When I was living in Boston, my whole family went and volunteered for Blue Man Group – I wouldn’t have ever seen that show otherwise and it was great!
That has actually been on my short list of shows to do here, mostly because Peach dressed up as the Blue Man group one Halloween and I want to go with him.
That’s a great way to get to see free shows. I didn’t realize there was so little work involved. Knowing me, I’d volunteer for something that kept me on my feet for 3 hours without time to actually enjoy the event. It seems like there is a skill for finding the right opportunities or maybe I just need a book like that! Have a great weekend.
I hear concerts can be like that. All work and very little play. It’s fun to do shows though because you almost always get to watch!
I always kick myself for not doing this when I lived in Seattle where getting to the theater was easier, but in LA it’s not worth the drive. I have volunteered at music events though and then you get to stay for free. I’l have to consider the mud runs too because I’d like to do one but they are so expensive! Thanks so much for mentioning my article!
Oh! Do the mud run! I think you at least get a discount for those events and you’re right, quite pricey.
Sound like a great idea, I recently join an oversea volunteer organization and will be volunteering in Peru in October. Although it’s not free, I have never done any volunteering oversea yet, so it will be a great experience. Volunteering for admission is a great idea that I will consider next time also.
Doing the pure forms of volunteering are certainly the better route. Nice to be selfless! But, sometimes it’s a great perk to work for free and get rewarded.
Volunteering can be great for so many reasons including helping out a charity and the community. The added perk of free admission never hurts!
Agreed! Nice to get those warm and fuzzies.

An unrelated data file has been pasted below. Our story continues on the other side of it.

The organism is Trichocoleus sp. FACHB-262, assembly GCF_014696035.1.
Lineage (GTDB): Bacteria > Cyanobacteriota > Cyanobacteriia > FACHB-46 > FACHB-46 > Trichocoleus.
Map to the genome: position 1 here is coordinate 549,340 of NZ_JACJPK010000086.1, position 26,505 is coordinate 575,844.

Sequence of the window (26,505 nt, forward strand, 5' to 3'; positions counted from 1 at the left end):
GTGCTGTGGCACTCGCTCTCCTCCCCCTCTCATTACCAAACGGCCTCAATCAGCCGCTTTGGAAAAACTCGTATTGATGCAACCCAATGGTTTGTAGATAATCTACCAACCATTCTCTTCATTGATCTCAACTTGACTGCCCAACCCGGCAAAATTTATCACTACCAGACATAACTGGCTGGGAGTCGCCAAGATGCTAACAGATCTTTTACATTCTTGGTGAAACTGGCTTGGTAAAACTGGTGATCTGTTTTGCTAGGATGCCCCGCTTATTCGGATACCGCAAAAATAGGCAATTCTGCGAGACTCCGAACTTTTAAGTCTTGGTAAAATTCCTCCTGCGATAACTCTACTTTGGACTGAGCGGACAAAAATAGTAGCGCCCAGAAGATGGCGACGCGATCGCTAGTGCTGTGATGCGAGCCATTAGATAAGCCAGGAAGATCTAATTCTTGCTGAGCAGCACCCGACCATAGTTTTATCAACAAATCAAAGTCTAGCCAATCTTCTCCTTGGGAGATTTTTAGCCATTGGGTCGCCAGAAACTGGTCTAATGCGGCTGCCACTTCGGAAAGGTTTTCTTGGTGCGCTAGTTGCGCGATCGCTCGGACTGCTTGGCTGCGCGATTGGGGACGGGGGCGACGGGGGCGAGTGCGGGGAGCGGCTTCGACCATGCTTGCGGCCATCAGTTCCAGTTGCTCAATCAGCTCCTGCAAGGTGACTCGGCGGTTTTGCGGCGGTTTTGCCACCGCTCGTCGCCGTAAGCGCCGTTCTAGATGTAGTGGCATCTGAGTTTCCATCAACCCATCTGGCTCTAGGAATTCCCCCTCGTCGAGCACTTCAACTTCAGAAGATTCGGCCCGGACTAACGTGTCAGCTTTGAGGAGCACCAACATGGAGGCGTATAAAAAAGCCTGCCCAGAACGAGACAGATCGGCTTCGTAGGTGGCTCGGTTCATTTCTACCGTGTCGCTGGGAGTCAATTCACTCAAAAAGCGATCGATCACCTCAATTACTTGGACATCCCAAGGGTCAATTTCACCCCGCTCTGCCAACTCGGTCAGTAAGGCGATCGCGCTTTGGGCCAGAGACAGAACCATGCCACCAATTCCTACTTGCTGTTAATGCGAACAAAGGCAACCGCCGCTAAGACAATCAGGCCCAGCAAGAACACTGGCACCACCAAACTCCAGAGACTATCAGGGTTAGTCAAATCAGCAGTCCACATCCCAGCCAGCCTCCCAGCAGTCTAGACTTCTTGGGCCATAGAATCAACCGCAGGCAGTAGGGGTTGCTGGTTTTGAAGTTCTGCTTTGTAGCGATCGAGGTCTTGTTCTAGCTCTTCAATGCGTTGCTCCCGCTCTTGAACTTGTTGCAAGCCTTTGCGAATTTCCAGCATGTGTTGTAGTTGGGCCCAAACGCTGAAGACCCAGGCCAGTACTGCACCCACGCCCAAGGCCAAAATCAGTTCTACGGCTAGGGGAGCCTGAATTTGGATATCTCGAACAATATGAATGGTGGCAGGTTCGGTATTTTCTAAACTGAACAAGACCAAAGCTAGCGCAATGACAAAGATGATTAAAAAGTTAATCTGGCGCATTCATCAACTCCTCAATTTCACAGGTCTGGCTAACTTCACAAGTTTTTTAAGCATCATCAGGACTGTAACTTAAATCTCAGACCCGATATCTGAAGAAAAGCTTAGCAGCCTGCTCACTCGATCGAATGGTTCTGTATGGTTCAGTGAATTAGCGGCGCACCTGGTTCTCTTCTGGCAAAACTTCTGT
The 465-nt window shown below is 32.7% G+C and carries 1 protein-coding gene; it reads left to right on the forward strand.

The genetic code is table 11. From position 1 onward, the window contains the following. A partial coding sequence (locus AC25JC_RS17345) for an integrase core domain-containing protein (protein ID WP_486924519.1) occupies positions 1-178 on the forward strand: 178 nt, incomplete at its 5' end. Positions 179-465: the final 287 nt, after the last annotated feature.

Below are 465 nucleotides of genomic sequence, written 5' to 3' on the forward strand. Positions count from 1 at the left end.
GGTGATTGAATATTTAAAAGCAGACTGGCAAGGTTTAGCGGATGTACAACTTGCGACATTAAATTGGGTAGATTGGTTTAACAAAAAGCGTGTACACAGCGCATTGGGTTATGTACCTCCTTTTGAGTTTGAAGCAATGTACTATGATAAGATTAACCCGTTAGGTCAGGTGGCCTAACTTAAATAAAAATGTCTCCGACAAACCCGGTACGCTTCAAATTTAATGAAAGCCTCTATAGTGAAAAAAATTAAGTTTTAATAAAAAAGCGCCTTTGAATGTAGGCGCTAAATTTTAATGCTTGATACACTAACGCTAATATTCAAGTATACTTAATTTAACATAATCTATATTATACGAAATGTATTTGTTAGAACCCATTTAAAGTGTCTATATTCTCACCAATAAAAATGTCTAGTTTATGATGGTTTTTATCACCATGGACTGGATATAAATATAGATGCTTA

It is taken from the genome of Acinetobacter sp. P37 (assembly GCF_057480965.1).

A lot of music festivals offer volunteer opportunities for free admission. I did it twice for Bonnaroo in college!
Score! I find it shocking the major music festivals give free admission. I feel like people would pay to work at them.
Did a similar job in college but it wasn’t volunteer work. For a low wage, I’d help the local arena setup for concerts. An added perk was free admission to the concerts.
Getting paid for it and getting to watch a concert is an even better deal. Well done!
Volunteering for beer festivals is genius. Your friends is a genius.
Hahaha, I agree!
Very cool with the beer festival! My wife did a good bit of this before we were married as she lived in LA. She got to meet some cool people and see some events that she otherwise wouldn’t have been able to see.
It really does open the door to some unique opportunities.
Volunteering for free admission is a pretty sweet deal, unless it’s a serious commitment. Sometimes what they ask for is just not worth it.
I’ve really lucked out and only been in decent situations.
Really well put. Emily Capito’s written about how there are a different set of rules for charities than there are for the market in general. There shouldn’t be. Promotions work for charities as well as they do for private enterprise. When I give blood, it’s really because of the free movie passes I get after my third pint. 🙂
Offer something for free and people will come! The words pizza party are still music to my ears.